GPL stands for General Public License and is sometimes written GNU GPL because the GPL was developed by the GNU Project, which was implemented by the non-profit Free Software Foundation. The first GNU license was created by Richard Stallman of the GNU Project in in 1989. The second version (GPLv2) was released in 1991 and the third version (GPLv3) was released in 2007.
Imagine you make a cool computer program. You can decide who can use it, and what they can do with it. This is called a license.
The GPL is special because it gives everyone freedom. If a program is under the GPL:
- Anyone can use it.
- Anyone can change it.
- Anyone can share it.
Lots of popular software use the GPL. This includes:
- WordPress: The website builder we all love.
- GIMP: A powerful tool for editing pictures.
- Linux: An operating system used by millions.
A GNU license is what is used by WordPress and other types of free software. The term free software means much more than just the ability to download and use the software without having to pay money. The term free software also means that you can access the core code and have the right to make modifications or derivative products.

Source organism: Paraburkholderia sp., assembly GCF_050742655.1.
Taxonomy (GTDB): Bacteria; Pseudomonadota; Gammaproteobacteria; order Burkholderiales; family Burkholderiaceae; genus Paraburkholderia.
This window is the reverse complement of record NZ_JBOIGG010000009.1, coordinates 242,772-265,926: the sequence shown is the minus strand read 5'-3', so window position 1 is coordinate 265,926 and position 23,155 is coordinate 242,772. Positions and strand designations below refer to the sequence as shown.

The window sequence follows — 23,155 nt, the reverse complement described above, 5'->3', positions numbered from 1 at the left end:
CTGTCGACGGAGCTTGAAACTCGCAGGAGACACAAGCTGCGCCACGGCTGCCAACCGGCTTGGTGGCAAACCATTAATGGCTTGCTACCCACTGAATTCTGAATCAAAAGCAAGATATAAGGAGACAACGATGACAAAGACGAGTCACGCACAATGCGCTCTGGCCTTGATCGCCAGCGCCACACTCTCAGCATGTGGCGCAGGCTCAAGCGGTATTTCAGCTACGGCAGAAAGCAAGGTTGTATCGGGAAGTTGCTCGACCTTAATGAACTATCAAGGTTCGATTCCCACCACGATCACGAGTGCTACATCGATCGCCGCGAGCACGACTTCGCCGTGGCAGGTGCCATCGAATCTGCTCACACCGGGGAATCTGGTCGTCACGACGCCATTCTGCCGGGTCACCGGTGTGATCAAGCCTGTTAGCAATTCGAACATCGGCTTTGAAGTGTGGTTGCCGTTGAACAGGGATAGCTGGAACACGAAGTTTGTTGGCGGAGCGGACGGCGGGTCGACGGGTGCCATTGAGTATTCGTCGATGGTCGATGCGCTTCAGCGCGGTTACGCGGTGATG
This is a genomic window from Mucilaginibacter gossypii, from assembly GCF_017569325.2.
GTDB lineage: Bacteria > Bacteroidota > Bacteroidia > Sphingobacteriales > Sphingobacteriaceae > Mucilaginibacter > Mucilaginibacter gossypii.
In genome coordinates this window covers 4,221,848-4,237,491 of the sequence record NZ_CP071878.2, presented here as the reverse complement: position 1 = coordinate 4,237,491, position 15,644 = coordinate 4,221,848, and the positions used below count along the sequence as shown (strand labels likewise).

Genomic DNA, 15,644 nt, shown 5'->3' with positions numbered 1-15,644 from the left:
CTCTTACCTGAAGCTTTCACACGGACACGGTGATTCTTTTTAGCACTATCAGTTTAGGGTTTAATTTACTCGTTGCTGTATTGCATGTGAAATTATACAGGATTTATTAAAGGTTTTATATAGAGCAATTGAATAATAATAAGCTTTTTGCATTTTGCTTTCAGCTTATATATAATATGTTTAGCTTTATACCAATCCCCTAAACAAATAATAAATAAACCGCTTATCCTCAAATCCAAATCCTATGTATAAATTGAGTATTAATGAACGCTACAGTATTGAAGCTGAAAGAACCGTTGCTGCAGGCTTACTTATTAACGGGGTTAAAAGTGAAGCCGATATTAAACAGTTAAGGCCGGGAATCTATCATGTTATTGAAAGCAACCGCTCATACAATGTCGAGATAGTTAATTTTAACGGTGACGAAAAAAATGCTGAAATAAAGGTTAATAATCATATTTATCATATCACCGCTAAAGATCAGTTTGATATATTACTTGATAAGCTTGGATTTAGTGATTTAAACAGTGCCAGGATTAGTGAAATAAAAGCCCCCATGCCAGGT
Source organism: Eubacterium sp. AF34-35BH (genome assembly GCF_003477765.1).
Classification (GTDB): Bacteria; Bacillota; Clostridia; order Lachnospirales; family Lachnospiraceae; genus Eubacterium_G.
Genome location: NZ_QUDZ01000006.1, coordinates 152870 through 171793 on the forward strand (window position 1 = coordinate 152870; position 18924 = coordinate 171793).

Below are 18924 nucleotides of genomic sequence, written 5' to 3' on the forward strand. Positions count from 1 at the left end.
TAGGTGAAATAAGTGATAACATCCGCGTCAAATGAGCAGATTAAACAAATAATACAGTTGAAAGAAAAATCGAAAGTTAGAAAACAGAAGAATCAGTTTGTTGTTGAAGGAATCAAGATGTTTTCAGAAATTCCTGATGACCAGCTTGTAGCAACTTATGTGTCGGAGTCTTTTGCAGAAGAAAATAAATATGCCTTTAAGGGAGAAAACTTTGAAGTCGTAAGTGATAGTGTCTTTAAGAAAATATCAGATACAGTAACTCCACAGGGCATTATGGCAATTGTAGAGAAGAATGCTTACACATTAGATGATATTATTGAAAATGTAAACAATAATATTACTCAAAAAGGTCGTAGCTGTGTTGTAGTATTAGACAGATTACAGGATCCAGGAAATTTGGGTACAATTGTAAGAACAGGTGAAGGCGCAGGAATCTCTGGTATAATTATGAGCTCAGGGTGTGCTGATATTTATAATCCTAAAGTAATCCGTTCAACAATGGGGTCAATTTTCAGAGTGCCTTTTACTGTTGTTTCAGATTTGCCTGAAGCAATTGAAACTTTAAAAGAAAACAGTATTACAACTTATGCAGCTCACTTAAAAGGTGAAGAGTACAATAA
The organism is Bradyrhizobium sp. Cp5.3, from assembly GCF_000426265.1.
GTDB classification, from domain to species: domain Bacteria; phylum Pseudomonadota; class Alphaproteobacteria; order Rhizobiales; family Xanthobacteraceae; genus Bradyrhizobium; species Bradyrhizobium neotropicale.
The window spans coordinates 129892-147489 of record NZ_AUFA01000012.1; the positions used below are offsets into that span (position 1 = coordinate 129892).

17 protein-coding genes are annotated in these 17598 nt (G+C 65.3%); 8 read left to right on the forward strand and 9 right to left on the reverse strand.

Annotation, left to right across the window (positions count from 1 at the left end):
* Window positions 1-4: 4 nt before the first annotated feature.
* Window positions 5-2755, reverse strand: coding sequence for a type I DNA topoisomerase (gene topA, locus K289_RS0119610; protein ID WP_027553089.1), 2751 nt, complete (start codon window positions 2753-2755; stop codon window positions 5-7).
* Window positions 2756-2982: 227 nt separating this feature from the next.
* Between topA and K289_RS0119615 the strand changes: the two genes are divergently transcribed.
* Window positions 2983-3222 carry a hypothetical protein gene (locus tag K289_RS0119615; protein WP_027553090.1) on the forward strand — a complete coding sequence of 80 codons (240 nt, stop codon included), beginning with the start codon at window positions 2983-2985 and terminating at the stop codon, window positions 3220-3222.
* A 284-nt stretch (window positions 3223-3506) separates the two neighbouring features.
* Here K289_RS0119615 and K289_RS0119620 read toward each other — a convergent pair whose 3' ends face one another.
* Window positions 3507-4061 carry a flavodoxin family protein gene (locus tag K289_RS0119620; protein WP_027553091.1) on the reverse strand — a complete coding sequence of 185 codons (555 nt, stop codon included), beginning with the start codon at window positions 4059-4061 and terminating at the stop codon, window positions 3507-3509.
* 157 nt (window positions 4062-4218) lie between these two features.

Who Needs A GPL?
When you install WordPress, a copy of the GPL license will be included. Current distributions of WordPress are licensed under the GPLv2 (GPL version 2) or later versions of this license which places certain restrictions on how the software can be modified and distributed. Specifically, anything designed for use with WordPress like a theme or plugin must be distributed under the same GPL license.
If you’re not planning on developing your own themes or plugins, or if you do plan on creating derivative products but aren’t going to distribute or sell them to other people, then you don’t need to worry about the GPL license. If all you are doing is operating a WordPress site, then the GPL license is largely irrelevant.
But for developers who plan to sell their works or distribute their works for free, it is essential that every aspect of your product be GPL compliant. This means that any CSS files, images, or other parts of your product are also free software and legally able to be distributed with the GPL license.
And remember, “free” in GPL means “free as in freedom”, not “free as in free food”. Sometimes, GPL software does cost money. Once you have it though, you’re free to use it, change it, and share it however you like!
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